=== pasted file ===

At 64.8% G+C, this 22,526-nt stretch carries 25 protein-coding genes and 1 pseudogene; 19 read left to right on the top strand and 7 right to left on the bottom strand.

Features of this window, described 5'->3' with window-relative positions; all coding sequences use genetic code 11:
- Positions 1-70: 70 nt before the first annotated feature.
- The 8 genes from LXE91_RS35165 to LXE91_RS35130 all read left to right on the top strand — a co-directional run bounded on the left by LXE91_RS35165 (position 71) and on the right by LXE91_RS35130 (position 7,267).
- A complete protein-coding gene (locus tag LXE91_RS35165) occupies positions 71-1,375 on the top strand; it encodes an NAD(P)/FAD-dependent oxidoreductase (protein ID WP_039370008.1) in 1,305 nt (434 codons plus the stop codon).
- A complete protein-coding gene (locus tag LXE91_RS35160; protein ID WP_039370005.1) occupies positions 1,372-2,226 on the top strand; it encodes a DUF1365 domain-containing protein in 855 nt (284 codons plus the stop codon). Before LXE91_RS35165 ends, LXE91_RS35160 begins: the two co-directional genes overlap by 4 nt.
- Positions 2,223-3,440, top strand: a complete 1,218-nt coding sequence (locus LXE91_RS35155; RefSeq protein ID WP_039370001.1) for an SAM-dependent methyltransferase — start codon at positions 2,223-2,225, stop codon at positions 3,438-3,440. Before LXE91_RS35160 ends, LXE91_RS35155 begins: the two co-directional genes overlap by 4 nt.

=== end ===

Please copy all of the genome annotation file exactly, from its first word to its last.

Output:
At 64.8% G+C, this 22,526-nt stretch carries 25 protein-coding genes and 1 pseudogene; 19 read left to right on the top strand and 7 right to left on the bottom strand.

Features of this window, described 5'->3' with window-relative positions; all coding sequences use genetic code 11:
- Positions 1-70: 70 nt before the first annotated feature.
- The 8 genes from LXE91_RS35165 to LXE91_RS35130 all read left to right on the top strand — a co-directional run bounded on the left by LXE91_RS35165 (position 71) and on the right by LXE91_RS35130 (position 7,267).
- A complete protein-coding gene (locus tag LXE91_RS35165) occupies positions 71-1,375 on the top strand; it encodes an NAD(P)/FAD-dependent oxidoreductase (protein ID WP_039370008.1) in 1,305 nt (434 codons plus the stop codon).
- A complete protein-coding gene (locus tag LXE91_RS35160; protein ID WP_039370005.1) occupies positions 1,372-2,226 on the top strand; it encodes a DUF1365 domain-containing protein in 855 nt (284 codons plus the stop codon). Before LXE91_RS35165 ends, LXE91_RS35160 begins: the two co-directional genes overlap by 4 nt.
- Positions 2,223-3,440, top strand: a complete 1,218-nt coding sequence (locus LXE91_RS35155; RefSeq protein ID WP_039370001.1) for an SAM-dependent methyltransferase — start codon at positions 2,223-2,225, stop codon at positions 3,438-3,440. Before LXE91_RS35160 ends, LXE91_RS35155 begins: the two co-directional genes overlap by 4 nt.